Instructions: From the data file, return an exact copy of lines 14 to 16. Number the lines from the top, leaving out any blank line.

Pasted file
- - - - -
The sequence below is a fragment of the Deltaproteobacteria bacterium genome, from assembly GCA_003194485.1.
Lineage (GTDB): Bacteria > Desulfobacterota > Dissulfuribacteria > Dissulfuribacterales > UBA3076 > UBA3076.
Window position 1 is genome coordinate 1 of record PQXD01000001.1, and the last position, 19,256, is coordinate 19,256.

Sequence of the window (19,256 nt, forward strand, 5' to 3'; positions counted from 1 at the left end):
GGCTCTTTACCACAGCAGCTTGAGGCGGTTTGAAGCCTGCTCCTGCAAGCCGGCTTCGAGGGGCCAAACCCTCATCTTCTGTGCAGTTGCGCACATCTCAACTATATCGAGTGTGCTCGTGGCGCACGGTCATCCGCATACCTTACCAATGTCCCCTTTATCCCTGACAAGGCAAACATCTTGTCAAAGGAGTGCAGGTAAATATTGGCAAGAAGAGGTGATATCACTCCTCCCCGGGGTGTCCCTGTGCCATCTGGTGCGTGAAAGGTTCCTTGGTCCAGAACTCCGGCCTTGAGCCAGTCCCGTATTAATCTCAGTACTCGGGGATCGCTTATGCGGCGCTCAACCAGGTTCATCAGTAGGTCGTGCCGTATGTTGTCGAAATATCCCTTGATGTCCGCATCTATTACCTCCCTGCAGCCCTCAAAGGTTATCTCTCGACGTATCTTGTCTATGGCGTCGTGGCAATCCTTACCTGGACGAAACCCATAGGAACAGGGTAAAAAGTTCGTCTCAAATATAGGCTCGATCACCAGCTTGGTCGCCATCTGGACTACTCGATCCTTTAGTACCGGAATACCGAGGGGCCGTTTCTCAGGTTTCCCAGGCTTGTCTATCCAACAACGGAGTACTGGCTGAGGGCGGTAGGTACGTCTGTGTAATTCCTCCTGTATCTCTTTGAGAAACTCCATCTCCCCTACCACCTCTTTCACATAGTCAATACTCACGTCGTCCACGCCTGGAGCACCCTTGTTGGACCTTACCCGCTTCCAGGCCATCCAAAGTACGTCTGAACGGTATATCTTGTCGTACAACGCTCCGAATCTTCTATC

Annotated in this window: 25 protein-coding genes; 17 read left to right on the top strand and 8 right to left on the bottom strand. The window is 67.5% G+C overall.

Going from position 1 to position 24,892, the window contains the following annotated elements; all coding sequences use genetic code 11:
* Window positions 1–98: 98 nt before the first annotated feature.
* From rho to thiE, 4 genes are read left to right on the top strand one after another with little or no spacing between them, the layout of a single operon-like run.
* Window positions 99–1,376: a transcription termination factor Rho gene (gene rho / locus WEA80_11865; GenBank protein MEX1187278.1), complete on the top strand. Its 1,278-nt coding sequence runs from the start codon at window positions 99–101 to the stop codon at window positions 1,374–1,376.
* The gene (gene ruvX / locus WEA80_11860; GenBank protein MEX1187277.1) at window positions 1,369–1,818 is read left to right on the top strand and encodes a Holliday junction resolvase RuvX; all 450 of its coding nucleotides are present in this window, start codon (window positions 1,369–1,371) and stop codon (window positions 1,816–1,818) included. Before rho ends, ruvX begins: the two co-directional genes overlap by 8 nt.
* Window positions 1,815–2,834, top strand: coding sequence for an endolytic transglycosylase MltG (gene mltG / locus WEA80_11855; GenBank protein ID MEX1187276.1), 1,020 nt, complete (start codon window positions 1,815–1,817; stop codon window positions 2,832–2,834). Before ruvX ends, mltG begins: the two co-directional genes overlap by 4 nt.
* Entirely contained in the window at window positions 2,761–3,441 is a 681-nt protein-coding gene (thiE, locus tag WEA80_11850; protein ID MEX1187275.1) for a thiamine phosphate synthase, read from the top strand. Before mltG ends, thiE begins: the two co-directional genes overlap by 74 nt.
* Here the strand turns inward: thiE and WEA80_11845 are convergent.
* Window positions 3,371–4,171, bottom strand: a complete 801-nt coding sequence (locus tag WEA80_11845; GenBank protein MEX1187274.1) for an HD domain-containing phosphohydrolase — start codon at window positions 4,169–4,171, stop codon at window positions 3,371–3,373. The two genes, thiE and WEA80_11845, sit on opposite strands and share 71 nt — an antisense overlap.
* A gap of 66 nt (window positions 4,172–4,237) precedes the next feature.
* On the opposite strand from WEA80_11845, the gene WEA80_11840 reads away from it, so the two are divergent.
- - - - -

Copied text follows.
* Here the strand turns inward: thiE and WEA80_11845 are convergent.
* Window positions 3,371–4,171, bottom strand: a complete 801-nt coding sequence (locus tag WEA80_11845; GenBank protein MEX1187274.1) for an HD domain-containing phosphohydrolase — start codon at window positions 4,169–4,171, stop codon at window positions 3,371–3,373. The two genes, thiE and WEA80_11845, sit on opposite strands and share 71 nt — an antisense overlap.
* A gap of 66 nt (window positions 4,172–4,237) precedes the next feature.